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An 8 year old Amish boy and his mother are traveling to Philadelphia, on their way to visit the mother's sister. While waiting at the train station, the young boy witnesses a brutal murder inside one of the bathroom stall. Police detective John Book is assigned to investigate the murder of the man, who was a undercover cop. Soon after, Book finds out that he's in great danger when the culprits know about his investigation and hides out in the Amish community. There, he learns the way of living among the Amish locals, which consists of non-violence and agriculture. Book soon starts a romance with the mother of the little boy, but their romance is forbidden by the Amish standards. But, it's not long before the bad guys find out Book's whereabouts. Written by
The Amish were critical of the film. They felt their portrayal was not accurate. The National Committee For Amish Religious Freedom called for a boycott on the movie, citing fears that these communities were "overrun by tourists" because of the popularity of the film. They worried that "the crowding, souvenir-hunting, photography, and trespassing on Amish properties would increase as a result." When the film was finished, the Governor of Pennsylvania promised not to promote the Amish film communities as future film sites. See more »
The Amish clothes are shown with buttons, men's shirts and coats. The Amish use straight pins in place of buttons, where Mennonite's use buttons on their clothes. See more »
[Book and Carter are driving around a rough neighborhood looking for a suspect that fits Samuel's description, with Rachel and Samuel in tow]
Where are you taking us?
I'm sorry... we're looking for a suspect in the area, we'd like the kid to take a look at him.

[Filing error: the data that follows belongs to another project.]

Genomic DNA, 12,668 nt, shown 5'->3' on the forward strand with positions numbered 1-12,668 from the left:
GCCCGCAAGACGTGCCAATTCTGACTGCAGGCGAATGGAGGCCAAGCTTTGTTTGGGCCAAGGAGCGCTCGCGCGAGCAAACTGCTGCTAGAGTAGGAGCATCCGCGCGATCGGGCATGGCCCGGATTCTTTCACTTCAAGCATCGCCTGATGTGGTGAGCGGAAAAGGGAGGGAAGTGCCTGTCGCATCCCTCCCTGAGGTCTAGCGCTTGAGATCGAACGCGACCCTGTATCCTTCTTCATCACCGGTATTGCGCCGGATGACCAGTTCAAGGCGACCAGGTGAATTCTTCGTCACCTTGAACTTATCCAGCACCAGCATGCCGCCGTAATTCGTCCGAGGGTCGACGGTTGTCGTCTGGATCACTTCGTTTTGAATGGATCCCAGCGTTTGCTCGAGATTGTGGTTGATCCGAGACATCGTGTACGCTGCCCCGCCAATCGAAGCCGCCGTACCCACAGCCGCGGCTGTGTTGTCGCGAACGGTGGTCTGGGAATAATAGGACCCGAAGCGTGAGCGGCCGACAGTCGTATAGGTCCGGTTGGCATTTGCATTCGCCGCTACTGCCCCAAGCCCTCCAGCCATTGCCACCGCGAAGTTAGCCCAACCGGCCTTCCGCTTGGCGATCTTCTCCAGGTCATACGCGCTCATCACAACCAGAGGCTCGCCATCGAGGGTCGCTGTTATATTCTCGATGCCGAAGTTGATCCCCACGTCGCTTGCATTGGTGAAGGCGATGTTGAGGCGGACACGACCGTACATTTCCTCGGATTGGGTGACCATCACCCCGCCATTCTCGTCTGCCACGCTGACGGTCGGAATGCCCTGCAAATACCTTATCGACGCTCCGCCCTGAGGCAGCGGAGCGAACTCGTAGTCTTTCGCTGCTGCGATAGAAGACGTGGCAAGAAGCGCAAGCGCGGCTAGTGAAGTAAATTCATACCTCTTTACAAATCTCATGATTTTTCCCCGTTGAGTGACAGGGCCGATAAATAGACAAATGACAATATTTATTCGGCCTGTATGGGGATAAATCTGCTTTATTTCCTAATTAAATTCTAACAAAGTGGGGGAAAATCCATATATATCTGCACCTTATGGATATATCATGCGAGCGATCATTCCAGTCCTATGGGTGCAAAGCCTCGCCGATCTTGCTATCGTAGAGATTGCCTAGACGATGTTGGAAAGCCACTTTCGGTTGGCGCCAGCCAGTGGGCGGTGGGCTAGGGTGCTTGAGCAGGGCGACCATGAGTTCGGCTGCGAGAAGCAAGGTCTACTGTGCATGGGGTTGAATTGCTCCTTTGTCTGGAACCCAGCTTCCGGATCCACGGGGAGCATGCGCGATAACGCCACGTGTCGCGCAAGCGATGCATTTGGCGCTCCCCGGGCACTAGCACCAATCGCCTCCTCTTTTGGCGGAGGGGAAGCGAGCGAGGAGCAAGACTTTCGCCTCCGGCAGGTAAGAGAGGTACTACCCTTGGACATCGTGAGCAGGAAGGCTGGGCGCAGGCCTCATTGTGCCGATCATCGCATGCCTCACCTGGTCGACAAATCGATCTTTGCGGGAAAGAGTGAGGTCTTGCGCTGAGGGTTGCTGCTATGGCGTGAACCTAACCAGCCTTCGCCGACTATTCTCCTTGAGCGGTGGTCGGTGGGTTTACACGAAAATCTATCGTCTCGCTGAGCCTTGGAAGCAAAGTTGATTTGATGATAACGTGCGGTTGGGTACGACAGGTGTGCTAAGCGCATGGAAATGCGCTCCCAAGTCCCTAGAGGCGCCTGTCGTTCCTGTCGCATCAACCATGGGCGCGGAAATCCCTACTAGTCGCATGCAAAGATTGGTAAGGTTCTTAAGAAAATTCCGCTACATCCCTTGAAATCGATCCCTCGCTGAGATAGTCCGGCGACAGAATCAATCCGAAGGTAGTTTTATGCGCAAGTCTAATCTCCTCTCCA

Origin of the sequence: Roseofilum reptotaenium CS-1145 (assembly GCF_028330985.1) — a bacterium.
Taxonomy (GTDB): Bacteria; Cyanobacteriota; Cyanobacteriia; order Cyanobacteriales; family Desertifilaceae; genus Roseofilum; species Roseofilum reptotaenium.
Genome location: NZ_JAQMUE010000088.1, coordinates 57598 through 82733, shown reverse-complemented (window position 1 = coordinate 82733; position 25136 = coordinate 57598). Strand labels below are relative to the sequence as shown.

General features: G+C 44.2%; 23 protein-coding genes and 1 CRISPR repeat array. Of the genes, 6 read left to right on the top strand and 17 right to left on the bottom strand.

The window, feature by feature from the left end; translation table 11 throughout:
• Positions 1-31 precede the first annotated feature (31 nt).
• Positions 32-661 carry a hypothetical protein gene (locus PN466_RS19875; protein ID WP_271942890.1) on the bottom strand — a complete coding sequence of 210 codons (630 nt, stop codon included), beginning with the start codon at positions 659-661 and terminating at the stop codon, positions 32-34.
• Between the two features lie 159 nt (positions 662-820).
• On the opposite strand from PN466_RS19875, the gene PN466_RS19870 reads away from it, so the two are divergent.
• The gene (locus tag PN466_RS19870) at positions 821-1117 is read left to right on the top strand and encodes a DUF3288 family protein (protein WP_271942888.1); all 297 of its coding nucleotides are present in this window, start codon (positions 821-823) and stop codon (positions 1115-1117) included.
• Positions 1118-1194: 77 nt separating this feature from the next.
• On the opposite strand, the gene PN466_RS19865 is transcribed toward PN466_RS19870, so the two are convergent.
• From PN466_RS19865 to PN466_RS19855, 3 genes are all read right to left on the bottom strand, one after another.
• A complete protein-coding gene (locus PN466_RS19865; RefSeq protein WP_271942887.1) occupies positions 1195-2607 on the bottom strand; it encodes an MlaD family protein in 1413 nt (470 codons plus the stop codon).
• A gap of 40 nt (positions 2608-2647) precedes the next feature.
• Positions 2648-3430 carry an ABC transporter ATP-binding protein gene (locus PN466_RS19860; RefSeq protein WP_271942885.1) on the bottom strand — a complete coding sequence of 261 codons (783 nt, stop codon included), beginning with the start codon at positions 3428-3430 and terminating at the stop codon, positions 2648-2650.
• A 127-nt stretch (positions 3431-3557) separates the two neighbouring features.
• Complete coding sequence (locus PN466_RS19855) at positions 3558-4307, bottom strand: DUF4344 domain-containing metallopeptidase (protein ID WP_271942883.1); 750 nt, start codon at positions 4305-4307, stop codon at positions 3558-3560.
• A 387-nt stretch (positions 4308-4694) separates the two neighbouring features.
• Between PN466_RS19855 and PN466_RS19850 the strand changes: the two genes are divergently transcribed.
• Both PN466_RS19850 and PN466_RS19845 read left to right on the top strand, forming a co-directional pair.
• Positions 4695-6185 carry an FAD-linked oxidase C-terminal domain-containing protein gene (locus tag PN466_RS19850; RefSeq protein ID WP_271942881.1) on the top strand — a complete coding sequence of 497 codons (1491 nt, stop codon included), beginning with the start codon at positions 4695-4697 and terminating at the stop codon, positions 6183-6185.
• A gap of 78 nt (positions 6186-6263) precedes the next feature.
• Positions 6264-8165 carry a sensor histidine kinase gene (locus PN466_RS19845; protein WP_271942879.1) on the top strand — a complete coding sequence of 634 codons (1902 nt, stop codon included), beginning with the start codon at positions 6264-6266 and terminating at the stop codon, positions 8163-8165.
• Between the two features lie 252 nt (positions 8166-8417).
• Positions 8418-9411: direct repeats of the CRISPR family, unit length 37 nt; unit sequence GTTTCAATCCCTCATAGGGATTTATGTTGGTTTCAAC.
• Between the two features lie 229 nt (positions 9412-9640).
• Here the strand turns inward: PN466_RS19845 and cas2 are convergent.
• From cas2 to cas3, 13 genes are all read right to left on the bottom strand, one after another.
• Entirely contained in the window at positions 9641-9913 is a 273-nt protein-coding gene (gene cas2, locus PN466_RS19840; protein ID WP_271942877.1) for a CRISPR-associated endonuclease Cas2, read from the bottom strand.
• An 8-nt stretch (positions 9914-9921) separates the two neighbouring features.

You have no right to keep us here.
Oh, yes I do. Your son's a material witness to a homicide.
You don't understand. We want nothing to do with your laws.
Doesn't surprise me. A lot of people I meet are like that.
[...] See more »
For Tom Scott. Scott was a member of the casting department on Witness. See more »
Won Oscars for Best Writing, Screenplay Written Directly for the Screen, and Best Editing. Nominated for five more Oscars including Best Picture, Best Actor, Harrison Ford, and Best Director Peter Weir. Weir Directed the 'The Year of Living Dangerously', and 'The Truman Show'. After seeing it maybe 10 times, I find it is one of those infrequent stories that still draws my attention. This places it in the company of pictures like 'The Godfather', and some others which stand the test of repeat viewings over time. Kelly McGillis is the film's intelligent and talented secret weapon. Her performance makes me wonder where she is these days. She is an Amish widow from a rural Amish community. On a trip to the city her little boy witnesses a murder in the restroom of a train station. Police investigator Harrison Ford finds himself targeted along with the boy by corrupt cops in his unit that did the murder. He is hurt in a shootout and hides with the Amish. He wears Amish clothes, and labors with the men of the community as he rebuilds his strength. An attraction naturally develops between the McGillis and Ford charactors. The chemistry is remarkably intelligent, and authentically portrayed. Their worlds are seperated by a cultural gulf. They are drawn by each other, and respect one another. The contrasts are drawn clearly between the quaint honesty and almost dreamlike serenity of the Amish, and the horrible violence intruding upon them from the outside world. The resolution of the story should not be given away to someone who has not seen the movie. This film is a different kind of thriller in more ways than one. It's makers kept it intelligent, instead of resorting to another pyrotechnic joyride. -Robert Hartman-
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